Becoming Australia’s most successful Kickstarter project in 2016, nura has closed a $21 million Series A round led by existing backer Blackbird Ventures to push the rollout of its flagship product, the nuraphone.
According to the startup, the round was oversubscribed: it had announced a $15 million raise in August, however raised a further $6 million due to “strong interest”.
Founded in Melbourne by Luke Campbell and Dragan Petrovic, the nuraphone works by monitoring otoacoustic emissions, or tiny tones the ear generates in response to sound, to create a unique ‘hearing profile’ for a user, ensuring that the sound is always perfectly adapted to match their ears.
The company received over $1.8 million on Kickstarter from consumers in almost 90 countries before raising $6 million in seed funding last year.
The fresh round, which saw participation from investors including AirTree Ventures, SOS Ventures, and Qualgro Investments, will go towards further development of both the nuraphone and the startup’s software, and growing sales.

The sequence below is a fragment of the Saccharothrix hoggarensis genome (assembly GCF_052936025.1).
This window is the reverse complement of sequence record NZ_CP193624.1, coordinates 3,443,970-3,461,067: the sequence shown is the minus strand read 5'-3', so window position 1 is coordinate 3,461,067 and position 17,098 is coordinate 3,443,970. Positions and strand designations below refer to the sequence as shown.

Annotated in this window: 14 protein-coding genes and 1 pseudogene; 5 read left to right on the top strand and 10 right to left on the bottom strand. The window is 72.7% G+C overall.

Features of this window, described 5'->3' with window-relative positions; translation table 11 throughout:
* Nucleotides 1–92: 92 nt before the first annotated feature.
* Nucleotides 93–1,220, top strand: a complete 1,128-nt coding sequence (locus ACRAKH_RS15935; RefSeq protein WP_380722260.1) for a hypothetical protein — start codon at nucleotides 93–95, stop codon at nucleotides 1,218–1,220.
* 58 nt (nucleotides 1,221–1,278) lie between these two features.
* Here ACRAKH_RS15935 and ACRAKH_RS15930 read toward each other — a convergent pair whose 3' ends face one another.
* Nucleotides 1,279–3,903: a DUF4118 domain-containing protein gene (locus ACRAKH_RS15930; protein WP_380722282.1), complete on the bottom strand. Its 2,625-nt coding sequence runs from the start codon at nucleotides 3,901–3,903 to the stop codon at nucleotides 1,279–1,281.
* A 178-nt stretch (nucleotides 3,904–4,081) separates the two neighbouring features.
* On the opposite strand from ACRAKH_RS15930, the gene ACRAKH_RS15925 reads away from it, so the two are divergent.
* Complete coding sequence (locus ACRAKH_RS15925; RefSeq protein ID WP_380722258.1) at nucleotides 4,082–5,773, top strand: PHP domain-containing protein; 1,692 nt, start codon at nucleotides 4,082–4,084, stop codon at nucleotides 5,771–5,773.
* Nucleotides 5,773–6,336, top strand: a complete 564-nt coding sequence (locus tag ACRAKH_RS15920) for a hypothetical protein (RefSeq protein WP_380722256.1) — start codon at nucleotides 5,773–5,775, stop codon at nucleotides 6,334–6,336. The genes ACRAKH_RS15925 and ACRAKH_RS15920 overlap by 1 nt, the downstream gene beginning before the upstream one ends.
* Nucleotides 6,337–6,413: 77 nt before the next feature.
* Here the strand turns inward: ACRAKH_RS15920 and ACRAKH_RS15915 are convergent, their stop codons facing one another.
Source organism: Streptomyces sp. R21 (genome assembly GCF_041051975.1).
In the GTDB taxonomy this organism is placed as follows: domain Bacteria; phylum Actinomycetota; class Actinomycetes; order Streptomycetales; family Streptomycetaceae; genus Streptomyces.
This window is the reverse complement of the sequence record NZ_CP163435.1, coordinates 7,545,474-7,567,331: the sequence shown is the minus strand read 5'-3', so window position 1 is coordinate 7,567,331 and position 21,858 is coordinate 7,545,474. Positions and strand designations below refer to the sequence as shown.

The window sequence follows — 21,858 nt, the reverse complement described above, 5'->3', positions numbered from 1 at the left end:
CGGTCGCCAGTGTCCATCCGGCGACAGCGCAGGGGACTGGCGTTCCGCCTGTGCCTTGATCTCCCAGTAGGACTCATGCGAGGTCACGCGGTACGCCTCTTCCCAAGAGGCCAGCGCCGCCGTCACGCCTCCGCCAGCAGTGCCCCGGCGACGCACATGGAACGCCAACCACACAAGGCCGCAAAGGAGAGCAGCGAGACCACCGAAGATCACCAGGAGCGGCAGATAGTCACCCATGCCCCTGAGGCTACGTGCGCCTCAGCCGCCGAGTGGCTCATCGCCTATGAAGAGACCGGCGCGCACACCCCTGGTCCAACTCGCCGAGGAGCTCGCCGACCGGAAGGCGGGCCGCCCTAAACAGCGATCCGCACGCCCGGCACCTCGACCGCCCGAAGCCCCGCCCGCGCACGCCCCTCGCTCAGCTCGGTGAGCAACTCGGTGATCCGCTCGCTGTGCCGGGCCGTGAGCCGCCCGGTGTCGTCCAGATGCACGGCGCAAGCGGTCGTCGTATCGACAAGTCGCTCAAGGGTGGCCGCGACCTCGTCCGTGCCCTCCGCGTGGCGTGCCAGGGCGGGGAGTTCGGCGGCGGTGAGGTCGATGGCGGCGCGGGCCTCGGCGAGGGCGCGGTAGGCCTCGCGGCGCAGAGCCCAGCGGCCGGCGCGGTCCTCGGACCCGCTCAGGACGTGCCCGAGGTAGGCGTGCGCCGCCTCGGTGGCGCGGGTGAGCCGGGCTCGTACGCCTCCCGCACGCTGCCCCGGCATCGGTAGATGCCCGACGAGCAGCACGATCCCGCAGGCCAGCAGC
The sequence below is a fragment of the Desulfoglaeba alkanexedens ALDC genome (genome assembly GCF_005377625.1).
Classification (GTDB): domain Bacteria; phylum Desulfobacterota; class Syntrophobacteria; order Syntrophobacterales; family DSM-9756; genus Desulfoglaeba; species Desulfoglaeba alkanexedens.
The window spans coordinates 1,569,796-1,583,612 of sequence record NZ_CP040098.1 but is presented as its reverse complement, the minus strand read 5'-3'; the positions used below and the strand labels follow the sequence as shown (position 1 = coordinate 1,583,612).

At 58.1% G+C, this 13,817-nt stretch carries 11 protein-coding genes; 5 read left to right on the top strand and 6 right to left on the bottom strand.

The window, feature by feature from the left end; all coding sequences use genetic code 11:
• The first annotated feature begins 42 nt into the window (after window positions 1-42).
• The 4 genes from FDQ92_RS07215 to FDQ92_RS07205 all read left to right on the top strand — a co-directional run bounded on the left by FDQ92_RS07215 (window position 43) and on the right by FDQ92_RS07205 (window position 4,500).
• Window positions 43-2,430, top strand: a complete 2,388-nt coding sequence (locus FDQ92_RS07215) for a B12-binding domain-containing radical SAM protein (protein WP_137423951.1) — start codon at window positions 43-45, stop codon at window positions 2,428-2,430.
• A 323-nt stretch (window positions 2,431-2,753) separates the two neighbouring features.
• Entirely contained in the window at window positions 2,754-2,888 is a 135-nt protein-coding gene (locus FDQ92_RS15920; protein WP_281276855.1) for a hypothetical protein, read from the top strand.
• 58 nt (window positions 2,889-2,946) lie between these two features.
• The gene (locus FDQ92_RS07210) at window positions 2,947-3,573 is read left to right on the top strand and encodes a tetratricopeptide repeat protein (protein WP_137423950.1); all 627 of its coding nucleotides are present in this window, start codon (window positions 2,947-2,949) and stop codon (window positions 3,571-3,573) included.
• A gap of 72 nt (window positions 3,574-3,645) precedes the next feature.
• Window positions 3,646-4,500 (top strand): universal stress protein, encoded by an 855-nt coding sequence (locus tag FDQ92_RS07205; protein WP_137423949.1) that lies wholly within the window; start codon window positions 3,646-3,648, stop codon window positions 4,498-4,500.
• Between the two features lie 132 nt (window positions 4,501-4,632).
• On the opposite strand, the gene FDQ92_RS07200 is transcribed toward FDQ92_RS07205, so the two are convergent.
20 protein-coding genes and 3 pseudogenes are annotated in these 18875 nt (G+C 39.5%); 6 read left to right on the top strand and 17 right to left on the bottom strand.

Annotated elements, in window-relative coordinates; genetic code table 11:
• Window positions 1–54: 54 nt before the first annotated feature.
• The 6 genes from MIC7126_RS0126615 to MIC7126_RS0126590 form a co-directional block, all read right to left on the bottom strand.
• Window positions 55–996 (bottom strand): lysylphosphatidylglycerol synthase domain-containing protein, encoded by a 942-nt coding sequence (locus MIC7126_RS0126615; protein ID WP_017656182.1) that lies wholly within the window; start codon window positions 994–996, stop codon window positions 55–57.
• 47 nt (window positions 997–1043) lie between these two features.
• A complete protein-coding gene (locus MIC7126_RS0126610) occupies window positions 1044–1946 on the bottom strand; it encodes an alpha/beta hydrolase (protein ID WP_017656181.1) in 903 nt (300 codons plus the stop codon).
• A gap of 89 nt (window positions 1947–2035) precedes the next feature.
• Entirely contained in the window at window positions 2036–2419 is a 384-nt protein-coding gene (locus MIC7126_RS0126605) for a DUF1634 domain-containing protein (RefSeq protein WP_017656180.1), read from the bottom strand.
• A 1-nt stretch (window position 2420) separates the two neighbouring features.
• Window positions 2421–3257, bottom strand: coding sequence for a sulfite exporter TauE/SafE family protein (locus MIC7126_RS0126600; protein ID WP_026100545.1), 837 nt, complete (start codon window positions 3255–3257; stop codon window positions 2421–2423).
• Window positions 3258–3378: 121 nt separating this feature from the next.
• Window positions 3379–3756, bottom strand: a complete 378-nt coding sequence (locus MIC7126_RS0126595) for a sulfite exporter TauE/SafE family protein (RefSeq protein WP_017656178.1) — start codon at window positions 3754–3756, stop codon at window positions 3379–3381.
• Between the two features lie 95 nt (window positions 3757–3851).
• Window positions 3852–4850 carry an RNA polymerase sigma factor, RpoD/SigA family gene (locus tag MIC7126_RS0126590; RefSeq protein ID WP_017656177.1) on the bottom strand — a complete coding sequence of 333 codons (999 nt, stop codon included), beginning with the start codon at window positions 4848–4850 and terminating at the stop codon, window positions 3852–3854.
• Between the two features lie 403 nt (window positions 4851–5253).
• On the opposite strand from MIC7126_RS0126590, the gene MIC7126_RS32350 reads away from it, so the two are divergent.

Having partnered with Amazon earlier this year, nura has also expanded into physical stores across 20 countries.
Dragan Petrovic, CEO of nura, said that while the startup knew its technology was “revolutionary”, the momentum it has seen since launch has been “truly exceptional”.
“We are proud to welcome back our existing investors and see their continued support in our vision to deliver perfect sound to every individual,” he said.
“Most importantly, we are proud to demonstrate that Australian startups can take on an industry dominated by the tall poppies of the world and bring new innovation to technology in the service of music. This is just the start for nura, and we look forward to the next stage of growth and innovation.”
Nick Crocker, partner at Blackbird Ventures, said the firm is “thrilled” to continue its journey with the startup.
“What they’ve achieved so far is nothing short of remarkable. From an office above a wedding shop in Brunswick, the team has shipped the best sounding headphones ever made,” he said.
“People all over the world love nura, and we’re only in the infancy of our journey. Dragan and Luke lead a wonderful team, with an obsession for product that’s truly world class.”
Also playing in this space is Brisbane startup Audeara, which raised over $466,000 on Kickstarter last year to produce its headphones that tailor sound to a user’s ears.
Image: Luke Campbell, Dragan Petrovic, Nick Crocker. Source: Supplied.